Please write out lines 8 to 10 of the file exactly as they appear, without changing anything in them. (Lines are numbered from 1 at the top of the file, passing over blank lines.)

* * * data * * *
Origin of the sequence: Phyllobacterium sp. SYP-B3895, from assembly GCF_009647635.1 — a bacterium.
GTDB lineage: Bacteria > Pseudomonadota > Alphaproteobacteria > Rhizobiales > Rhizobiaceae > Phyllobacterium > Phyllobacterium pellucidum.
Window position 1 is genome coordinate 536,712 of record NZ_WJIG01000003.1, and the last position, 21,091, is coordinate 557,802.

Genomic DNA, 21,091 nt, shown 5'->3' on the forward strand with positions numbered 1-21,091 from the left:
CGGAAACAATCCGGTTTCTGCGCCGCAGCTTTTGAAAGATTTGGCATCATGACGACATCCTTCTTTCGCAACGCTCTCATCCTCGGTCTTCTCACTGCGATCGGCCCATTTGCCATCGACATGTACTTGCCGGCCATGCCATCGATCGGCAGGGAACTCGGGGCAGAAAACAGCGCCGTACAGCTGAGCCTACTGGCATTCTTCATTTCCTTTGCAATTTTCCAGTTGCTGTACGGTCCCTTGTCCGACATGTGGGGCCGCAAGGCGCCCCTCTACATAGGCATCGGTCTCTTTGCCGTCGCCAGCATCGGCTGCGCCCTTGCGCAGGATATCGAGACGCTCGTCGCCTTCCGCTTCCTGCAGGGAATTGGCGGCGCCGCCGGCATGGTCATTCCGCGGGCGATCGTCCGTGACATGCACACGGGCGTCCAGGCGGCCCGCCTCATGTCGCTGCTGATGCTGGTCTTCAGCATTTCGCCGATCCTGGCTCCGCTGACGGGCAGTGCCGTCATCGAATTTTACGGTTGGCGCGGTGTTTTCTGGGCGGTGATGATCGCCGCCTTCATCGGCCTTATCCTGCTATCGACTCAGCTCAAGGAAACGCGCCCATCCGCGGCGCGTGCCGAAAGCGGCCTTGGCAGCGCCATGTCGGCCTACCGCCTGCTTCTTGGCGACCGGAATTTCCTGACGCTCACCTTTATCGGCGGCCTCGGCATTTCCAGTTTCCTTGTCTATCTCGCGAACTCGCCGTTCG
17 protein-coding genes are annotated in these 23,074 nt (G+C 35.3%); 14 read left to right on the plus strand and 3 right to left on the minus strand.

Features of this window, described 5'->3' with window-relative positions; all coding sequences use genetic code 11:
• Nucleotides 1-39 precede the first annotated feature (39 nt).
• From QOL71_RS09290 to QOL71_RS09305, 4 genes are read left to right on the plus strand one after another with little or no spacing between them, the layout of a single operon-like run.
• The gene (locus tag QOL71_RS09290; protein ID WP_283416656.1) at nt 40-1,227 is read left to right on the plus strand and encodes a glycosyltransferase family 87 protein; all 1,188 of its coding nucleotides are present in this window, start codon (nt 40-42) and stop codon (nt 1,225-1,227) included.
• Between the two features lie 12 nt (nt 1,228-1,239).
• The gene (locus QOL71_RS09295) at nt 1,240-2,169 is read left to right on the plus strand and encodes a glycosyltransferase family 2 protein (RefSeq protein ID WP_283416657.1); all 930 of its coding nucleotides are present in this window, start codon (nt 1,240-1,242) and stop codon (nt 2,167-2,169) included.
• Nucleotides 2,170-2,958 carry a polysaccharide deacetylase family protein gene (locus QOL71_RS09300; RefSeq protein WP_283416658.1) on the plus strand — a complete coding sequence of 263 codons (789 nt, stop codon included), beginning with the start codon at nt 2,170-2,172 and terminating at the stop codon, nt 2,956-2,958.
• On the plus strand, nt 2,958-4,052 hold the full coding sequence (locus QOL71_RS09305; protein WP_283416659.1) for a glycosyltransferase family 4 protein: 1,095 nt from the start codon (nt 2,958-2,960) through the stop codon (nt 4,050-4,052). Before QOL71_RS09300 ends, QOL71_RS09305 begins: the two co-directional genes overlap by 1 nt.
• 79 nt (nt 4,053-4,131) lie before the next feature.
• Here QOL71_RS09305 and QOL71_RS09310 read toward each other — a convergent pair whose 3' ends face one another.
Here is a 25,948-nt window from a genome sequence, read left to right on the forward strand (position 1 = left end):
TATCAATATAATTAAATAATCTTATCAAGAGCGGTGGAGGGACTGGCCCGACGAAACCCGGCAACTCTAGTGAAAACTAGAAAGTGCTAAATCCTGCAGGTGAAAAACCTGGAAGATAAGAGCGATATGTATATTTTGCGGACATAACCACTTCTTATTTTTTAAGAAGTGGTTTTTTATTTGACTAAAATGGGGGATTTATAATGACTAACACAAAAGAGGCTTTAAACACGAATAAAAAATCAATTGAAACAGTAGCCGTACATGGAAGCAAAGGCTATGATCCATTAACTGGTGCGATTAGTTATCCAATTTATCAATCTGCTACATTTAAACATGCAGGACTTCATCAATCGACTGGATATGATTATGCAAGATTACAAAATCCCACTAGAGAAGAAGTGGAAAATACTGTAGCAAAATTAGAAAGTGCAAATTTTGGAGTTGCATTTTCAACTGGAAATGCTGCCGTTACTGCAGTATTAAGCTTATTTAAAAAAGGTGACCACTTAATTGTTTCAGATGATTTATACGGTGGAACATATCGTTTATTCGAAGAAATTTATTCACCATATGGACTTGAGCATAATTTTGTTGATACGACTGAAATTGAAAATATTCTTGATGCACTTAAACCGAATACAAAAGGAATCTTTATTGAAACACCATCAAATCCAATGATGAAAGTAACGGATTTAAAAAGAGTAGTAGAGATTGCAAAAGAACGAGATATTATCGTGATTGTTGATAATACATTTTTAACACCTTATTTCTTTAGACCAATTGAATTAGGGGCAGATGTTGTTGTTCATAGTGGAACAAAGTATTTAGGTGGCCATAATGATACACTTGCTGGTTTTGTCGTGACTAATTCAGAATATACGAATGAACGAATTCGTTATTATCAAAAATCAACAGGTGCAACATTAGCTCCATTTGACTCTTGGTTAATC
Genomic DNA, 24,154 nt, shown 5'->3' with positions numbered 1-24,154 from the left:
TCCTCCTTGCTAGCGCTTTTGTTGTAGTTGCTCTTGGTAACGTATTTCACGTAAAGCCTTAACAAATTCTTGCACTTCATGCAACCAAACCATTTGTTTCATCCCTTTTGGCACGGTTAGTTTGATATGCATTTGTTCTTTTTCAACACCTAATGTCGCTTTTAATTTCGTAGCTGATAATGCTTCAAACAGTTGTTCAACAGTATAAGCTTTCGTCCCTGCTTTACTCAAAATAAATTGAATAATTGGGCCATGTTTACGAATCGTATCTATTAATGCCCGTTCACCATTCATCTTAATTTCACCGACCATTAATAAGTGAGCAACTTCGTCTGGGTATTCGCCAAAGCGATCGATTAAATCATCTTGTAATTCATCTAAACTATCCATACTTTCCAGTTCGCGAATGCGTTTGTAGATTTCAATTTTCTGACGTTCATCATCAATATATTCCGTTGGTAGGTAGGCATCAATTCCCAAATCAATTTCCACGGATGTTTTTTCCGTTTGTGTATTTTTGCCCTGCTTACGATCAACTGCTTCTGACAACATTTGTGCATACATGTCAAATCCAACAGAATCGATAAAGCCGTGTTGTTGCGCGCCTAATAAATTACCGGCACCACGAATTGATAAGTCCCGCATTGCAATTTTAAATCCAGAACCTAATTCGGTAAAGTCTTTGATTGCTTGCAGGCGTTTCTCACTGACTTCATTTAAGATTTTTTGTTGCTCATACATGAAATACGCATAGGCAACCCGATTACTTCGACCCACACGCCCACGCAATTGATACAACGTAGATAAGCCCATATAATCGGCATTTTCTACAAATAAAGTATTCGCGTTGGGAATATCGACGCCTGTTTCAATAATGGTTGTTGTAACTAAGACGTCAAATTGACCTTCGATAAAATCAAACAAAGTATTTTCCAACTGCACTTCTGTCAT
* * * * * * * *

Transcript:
• Nucleotides 1-39 precede the first annotated feature (39 nt).
• From QOL71_RS09290 to QOL71_RS09305, 4 genes are read left to right on the plus strand one after another with little or no spacing between them, the layout of a single operon-like run.
• The gene (locus tag QOL71_RS09290; protein ID WP_283416656.1) at nt 40-1,227 is read left to right on the plus strand and encodes a glycosyltransferase family 87 protein; all 1,188 of its coding nucleotides are present in this window, start codon (nt 40-42) and stop codon (nt 1,225-1,227) included.